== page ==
Collective Action and Public Self-Representation of Undocumented Youth Surrounding the United States DREAM Act Controversy

Ina Batzke


This article investigates the advocacy of undocumented immigrant youth to realize the passage of the United States DREAM Act, a highly controversial legislation proposal that would provide qualifying undocumented, educated immigrants a pathway to permanent citizenship. While earlier phases of activism (2001 to 2007) have been classified as following the strategies of a neoliberal immigration reform discourse, from 2007 onwards undocumented youth changed their tactics, using a more radical approach which involved increased visibility and vocality, the use of civil disobedience tactics, and the disclosure of their undocumented status. It will be argued that discourse participants thereby managed to create narratives and acts that challenge existing neoliberal discursive frameworks and reconstructed their self-understanding and representation.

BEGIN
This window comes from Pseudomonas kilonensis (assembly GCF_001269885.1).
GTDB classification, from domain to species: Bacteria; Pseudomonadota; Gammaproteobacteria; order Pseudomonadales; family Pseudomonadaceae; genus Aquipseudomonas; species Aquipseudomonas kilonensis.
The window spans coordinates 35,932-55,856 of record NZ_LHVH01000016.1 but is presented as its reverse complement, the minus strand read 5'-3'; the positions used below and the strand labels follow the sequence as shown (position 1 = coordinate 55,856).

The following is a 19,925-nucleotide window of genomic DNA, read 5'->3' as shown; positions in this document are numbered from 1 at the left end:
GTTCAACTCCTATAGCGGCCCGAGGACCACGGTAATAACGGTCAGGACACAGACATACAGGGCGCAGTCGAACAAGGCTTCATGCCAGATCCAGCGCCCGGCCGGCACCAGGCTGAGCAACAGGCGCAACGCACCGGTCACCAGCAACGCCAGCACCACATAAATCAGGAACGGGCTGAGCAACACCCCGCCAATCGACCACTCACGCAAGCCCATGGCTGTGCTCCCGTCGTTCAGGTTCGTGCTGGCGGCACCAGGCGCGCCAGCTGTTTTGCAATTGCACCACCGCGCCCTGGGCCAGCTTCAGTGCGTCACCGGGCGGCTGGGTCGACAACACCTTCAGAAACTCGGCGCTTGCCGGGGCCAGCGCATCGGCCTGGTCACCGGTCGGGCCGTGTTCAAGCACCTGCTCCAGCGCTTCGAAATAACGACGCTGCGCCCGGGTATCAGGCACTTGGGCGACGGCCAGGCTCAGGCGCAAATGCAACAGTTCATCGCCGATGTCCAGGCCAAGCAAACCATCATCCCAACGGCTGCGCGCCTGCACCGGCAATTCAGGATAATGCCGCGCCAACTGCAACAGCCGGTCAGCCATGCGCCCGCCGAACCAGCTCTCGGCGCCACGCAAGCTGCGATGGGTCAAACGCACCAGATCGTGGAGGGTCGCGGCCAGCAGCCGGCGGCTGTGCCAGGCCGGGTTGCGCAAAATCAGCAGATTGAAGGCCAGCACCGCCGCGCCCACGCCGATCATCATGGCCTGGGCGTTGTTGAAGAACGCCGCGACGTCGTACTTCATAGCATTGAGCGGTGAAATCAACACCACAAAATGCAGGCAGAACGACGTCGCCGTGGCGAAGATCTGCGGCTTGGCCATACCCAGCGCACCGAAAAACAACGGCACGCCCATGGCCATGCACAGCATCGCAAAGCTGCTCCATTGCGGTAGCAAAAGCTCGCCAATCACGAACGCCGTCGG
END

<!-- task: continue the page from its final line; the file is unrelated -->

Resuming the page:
DREAM Act, Undocumented Youth, Public Discourse, Immigration Rhetoric

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